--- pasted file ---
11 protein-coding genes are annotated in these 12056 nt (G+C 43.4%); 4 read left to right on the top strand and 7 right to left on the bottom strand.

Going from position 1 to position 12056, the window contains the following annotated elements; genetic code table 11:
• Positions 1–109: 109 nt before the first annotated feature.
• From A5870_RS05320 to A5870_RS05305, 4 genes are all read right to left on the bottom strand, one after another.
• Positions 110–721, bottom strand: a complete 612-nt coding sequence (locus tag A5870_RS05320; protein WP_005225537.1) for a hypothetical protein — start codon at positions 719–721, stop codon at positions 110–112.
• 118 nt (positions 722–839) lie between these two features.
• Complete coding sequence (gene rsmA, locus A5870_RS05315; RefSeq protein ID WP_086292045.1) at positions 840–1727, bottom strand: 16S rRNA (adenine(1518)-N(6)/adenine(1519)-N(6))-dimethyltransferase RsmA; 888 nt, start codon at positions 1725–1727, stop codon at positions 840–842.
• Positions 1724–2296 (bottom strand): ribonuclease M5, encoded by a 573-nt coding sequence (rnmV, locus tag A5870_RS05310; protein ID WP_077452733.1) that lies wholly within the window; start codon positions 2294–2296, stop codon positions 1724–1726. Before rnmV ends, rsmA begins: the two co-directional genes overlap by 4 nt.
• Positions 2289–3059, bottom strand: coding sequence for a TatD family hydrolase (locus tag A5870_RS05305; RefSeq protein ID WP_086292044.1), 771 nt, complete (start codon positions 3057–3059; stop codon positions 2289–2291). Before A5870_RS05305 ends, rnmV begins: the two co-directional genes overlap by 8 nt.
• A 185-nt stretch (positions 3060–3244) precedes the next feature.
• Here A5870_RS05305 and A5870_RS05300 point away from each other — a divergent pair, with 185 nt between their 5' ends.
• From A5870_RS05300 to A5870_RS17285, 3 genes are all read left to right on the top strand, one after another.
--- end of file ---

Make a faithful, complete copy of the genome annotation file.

11 protein-coding genes are annotated in these 12056 nt (G+C 43.4%); 4 read left to right on the top strand and 7 right to left on the bottom strand.

Going from position 1 to position 12056, the window contains the following annotated elements; genetic code table 11:
• Positions 1–109: 109 nt before the first annotated feature.
• From A5870_RS05320 to A5870_RS05305, 4 genes are all read right to left on the bottom strand, one after another.
• Positions 110–721, bottom strand: a complete 612-nt coding sequence (locus tag A5870_RS05320; protein WP_005225537.1) for a hypothetical protein — start codon at positions 719–721, stop codon at positions 110–112.
• 118 nt (positions 722–839) lie between these two features.
• Complete coding sequence (gene rsmA, locus A5870_RS05315; RefSeq protein ID WP_086292045.1) at positions 840–1727, bottom strand: 16S rRNA (adenine(1518)-N(6)/adenine(1519)-N(6))-dimethyltransferase RsmA; 888 nt, start codon at positions 1725–1727, stop codon at positions 840–842.
• Positions 1724–2296 (bottom strand): ribonuclease M5, encoded by a 573-nt coding sequence (rnmV, locus tag A5870_RS05310; protein ID WP_077452733.1) that lies wholly within the window; start codon positions 2294–2296, stop codon positions 1724–1726. Before rnmV ends, rsmA begins: the two co-directional genes overlap by 4 nt.
• Positions 2289–3059, bottom strand: coding sequence for a TatD family hydrolase (locus tag A5870_RS05305; RefSeq protein ID WP_086292044.1), 771 nt, complete (start codon positions 3057–3059; stop codon positions 2289–2291). Before A5870_RS05305 ends, rnmV begins: the two co-directional genes overlap by 8 nt.
• A 185-nt stretch (positions 3060–3244) precedes the next feature.
• Here A5870_RS05305 and A5870_RS05300 point away from each other — a divergent pair, with 185 nt between their 5' ends.
• From A5870_RS05300 to A5870_RS17285, 3 genes are all read left to right on the top strand, one after another.